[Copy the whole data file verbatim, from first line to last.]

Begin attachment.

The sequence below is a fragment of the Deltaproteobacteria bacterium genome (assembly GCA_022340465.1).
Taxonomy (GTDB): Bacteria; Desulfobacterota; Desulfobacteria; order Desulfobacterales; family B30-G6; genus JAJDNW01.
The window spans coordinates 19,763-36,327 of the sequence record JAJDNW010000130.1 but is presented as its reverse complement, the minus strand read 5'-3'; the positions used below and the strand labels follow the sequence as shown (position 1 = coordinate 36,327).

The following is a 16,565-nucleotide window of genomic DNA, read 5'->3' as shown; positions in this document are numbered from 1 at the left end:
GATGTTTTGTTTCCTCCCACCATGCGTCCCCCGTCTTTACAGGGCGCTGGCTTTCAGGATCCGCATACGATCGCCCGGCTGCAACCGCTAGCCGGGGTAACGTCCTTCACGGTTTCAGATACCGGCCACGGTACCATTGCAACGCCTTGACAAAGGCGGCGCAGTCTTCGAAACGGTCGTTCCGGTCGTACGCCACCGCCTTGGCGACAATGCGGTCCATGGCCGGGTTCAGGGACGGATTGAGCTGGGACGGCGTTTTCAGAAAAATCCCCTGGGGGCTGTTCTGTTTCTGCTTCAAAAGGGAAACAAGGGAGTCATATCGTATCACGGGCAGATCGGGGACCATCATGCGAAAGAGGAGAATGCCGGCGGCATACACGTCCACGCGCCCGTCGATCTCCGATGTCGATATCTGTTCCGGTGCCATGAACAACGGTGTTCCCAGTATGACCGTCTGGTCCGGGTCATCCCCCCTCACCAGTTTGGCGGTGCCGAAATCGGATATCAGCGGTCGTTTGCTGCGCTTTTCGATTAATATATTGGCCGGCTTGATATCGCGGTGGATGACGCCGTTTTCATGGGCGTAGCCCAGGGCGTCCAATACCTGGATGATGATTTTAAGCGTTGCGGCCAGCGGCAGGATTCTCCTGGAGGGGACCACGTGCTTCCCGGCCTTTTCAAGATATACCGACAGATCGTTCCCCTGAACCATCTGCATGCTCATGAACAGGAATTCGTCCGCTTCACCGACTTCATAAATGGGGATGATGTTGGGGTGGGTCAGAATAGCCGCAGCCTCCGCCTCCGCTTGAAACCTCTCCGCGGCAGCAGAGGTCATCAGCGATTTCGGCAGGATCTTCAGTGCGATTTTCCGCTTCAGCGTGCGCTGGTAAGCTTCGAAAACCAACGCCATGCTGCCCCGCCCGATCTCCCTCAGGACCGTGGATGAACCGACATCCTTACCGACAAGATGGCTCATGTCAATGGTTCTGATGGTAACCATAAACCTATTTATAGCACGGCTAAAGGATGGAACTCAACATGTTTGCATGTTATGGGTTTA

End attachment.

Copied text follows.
The sequence below is a fragment of the Deltaproteobacteria bacterium genome (assembly GCA_022340465.1).
Taxonomy (GTDB): Bacteria; Desulfobacterota; Desulfobacteria; order Desulfobacterales; family B30-G6; genus JAJDNW01.
The window spans coordinates 19,763-36,327 of the sequence record JAJDNW010000130.1 but is presented as its reverse complement, the minus strand read 5'-3'; the positions used below and the strand labels follow the sequence as shown (position 1 = coordinate 36,327).

The following is a 16,565-nucleotide window of genomic DNA, read 5'->3' as shown; positions in this document are numbered from 1 at the left end:
GATGTTTTGTTTCCTCCCACCATGCGTCCCCCGTCTTTACAGGGCGCTGGCTTTCAGGATCCGCATACGATCGCCCGGCTGCAACCGCTAGCCGGGGTAACGTCCTTCACGGTTTCAGATACCGGCCACGGTACCATTGCAACGCCTTGACAAAGGCGGCGCAGTCTTCGAAACGGTCGTTCCGGTCGTACGCCACCGCCTTGGCGACAATGCGGTCCATGGCCGGGTTCAGGGACGGATTGAGCTGGGACGGCGTTTTCAGAAAAATCCCCTGGGGGCTGTTCTGTTTCTGCTTCAAAAGGGAAACAAGGGAGTCATATCGTATCACGGGCAGATCGGGGACCATCATGCGAAAGAGGAGAATGCCGGCGGCATACACGTCCACGCGCCCGTCGATCTCCGATGTCGATATCTGTTCCGGTGCCATGAACAACGGTGTTCCCAGTATGACCGTCTGGTCCGGGTCATCCCCCCTCACCAGTTTGGCGGTGCCGAAATCGGATATCAGCGGTCGTTTGCTGCGCTTTTCGATTAATATATTGGCCGGCTTGATATCGCGGTGGATGACGCCGTTTTCATGGGCGTAGCCCAGGGCGTCCAATACCTGGATGATGATTTTAAGCGTTGCGGCCAGCGGCAGGATTCTCCTGGAGGGGACCACGTGCTTCCCGGCCTTTTCAAGATATACCGACAGATCGTTCCCCTGAACCATCTGCATGCTCATGAACAGGAATTCGTCCGCTTCACCGACTTCATAAATGGGGATGATGTTGGGGTGGGTCAGAATAGCCGCAGCCTCCGCCTCCGCTTGAAACCTCTCCGCGGCAGCAGAGGTCATCAGCGATTTCGGCAGGATCTTCAGTGCGATTTTCCGCTTCAGCGTGCGCTGGTAAGCTTCGAAAACCAACGCCATGCTGCCCCGCCCGATCTCCCTCAGGACCGTGGATGAACCGACATCCTTACCGACAAGATGGCTCATGTCAATGGTTCTGATGGTAACCATAAACCTATTTATAGCACGGCTAAAGGATGGAACTCAACATGTTTGCATGTTATGGGTTTA